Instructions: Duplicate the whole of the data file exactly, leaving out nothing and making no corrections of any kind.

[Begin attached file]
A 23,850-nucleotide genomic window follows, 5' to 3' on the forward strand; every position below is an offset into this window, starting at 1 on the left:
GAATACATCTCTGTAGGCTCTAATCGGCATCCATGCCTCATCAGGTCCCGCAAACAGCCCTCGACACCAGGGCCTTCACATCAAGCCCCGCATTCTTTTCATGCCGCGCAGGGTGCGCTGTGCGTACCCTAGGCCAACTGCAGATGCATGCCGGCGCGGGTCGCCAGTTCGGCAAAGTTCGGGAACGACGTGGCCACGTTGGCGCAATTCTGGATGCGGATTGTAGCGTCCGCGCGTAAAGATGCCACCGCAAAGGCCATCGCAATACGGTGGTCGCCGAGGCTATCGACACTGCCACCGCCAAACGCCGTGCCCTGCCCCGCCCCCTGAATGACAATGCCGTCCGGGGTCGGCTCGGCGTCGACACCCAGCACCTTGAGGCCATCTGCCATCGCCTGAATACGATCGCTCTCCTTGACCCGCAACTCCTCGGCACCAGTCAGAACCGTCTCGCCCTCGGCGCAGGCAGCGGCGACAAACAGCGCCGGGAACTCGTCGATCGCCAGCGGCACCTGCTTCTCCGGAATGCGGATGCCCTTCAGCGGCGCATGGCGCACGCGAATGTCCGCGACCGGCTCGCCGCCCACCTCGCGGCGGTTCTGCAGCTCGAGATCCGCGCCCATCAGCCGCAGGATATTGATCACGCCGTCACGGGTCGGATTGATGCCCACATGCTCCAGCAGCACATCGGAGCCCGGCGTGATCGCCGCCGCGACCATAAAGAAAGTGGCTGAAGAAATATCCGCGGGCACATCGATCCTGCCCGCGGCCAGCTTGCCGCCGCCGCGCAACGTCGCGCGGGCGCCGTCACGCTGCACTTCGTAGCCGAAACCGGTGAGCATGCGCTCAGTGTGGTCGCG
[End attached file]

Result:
A 23,850-nucleotide genomic window follows, 5' to 3' on the forward strand; every position below is an offset into this window, starting at 1 on the left:
GAATACATCTCTGTAGGCTCTAATCGGCATCCATGCCTCATCAGGTCCCGCAAACAGCCCTCGACACCAGGGCCTTCACATCAAGCCCCGCATTCTTTTCATGCCGCGCAGGGTGCGCTGTGCGTACCCTAGGCCAACTGCAGATGCATGCCGGCGCGGGTCGCCAGTTCGGCAAAGTTCGGGAACGACGTGGCCACGTTGGCGCAATTCTGGATGCGGATTGTAGCGTCCGCGCGTAAAGATGCCACCGCAAAGGCCATCGCAATACGGTGGTCGCCGAGGCTATCGACACTGCCACCGCCAAACGCCGTGCCCTGCCCCGCCCCCTGAATGACAATGCCGTCCGGGGTCGGCTCGGCGTCGACACCCAGCACCTTGAGGCCATCTGCCATCGCCTGAATACGATCGCTCTCCTTGACCCGCAACTCCTCGGCACCAGTCAGAACCGTCTCGCCCTCGGCGCAGGCAGCGGCGACAAACAGCGCCGGGAACTCGTCGATCGCCAGCGGCACCTGCTTCTCCGGAATGCGGATGCCCTTCAGCGGCGCATGGCGCACGCGAATGTCCGCGACCGGCTCGCCGCCCACCTCGCGGCGGTTCTGCAGCTCGAGATCCGCGCCCATCAGCCGCAGGATATTGATCACGCCGTCACGGGTCGGATTGATGCCCACATGCTCCAGCAGCACATCGGAGCCCGGCGTGATCGCCGCCGCGACCATAAAGAAAGTGGCTGAAGAAATATCCGCGGGCACATCGATCCTGCCCGCGGCCAGCTTGCCGCCGCCGCGCAACGTCGCGCGGGCGCCGTCACGCTGCACTTCGTAGCCGAAACCGGTGAGCATGCGCTCAGTGTGGTCGCG